The International Monetary Fund will forecast a recession in the United States and a lower growth forecast for Germany and Europe, according to a German newspaper reports.
Germans are hoping for a sunny outlook
The economic outlook is expected to be gloomy when the US-based IMF releases its report next week.
The ongoing credit crisis, high oil prices, weakening business confidence and a slowdown in consumer spending are all seen as contributing to the crisis.
Germany, Europe's biggest economy, isn't facing a recession, but the IMF predicts its growth rate will fall to 1.2 percent for 2008, the German news weekly Die Zeit reported Tuesday ahead of its publication on Thursday. The Financial Times Deutschland also reported similar figures in its Wednesday edition.
The US could be facing a recession
The IMF, an international organization with oversees the global financial system, had originally forecast 1.5 percent growth for this year.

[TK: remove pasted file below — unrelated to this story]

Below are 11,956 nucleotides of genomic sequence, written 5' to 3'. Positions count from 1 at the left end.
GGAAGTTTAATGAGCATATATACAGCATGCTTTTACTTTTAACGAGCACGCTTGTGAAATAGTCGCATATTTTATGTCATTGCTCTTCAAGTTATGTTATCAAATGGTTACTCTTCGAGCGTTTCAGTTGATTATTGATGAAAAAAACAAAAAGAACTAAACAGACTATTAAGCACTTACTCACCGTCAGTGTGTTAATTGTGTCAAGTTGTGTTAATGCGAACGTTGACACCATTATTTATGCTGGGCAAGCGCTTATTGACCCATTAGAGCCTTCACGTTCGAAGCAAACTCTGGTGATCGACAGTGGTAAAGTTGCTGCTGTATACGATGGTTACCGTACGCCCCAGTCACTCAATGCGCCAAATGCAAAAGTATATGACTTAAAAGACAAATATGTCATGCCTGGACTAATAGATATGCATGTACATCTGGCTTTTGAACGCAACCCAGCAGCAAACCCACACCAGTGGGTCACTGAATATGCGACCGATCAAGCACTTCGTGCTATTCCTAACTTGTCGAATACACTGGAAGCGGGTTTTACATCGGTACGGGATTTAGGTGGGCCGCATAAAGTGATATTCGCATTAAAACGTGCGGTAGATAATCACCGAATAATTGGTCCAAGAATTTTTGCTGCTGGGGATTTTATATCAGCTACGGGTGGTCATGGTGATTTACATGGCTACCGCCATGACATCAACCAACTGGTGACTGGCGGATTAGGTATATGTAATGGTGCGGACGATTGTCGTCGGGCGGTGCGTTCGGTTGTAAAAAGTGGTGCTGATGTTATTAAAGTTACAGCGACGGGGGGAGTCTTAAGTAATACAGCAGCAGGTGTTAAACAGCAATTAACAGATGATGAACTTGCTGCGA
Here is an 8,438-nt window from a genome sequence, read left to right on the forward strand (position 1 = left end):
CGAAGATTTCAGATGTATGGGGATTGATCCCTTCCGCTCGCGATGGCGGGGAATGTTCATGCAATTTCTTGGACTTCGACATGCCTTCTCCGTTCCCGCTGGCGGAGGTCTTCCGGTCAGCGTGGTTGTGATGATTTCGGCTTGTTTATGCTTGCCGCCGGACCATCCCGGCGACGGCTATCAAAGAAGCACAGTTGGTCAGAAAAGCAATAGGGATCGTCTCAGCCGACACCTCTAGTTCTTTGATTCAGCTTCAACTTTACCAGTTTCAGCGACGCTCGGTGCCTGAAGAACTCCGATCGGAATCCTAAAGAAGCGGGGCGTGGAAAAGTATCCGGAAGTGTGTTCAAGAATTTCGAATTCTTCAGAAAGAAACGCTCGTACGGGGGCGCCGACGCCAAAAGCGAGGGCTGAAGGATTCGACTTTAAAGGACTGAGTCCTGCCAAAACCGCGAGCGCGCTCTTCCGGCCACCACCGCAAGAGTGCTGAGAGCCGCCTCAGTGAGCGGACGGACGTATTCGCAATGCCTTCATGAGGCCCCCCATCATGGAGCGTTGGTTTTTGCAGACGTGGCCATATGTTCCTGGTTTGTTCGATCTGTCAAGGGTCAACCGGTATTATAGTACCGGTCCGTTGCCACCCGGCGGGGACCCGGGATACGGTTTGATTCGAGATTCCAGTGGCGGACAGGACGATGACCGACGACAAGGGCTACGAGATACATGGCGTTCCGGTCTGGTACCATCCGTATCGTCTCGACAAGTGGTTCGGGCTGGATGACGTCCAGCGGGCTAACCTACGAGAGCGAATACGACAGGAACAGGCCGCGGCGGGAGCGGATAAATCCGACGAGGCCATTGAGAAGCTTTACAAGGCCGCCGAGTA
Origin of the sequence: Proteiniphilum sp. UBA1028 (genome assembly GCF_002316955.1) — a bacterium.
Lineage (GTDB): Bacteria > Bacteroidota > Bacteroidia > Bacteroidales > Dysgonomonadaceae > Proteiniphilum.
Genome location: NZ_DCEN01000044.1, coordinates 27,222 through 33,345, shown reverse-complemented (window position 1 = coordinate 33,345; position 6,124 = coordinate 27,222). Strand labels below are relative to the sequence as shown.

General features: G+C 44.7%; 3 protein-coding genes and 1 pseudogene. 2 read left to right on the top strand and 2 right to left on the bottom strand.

While German economists have scaled back growth predictions numerous times since October 2007, the German government is still predicting 1.7 percent growth for 2008.
The euro zone will likely see a 2 percent growth rate in 2008, down from an expected 2.2 percent, Joaquin Almunia, the EU Commissioner for Economic and Monetary affairs said Monday night.
Recession looms for US
The US will experience at least two successive quarters of negative growth, the technical definition for a recession, according to the upcoming IMF report. Die Zeit cited unidentified sources familiar with the upcoming report which will be released at the IMF's spring meeting together with the World Bank next week.
The IMF had previously forecast a US growth rate of 1.5 percent, according to the newspaper.
The IMF expects the global economy to grow 3.7 percent this year, according to the Financial Times Deutschland.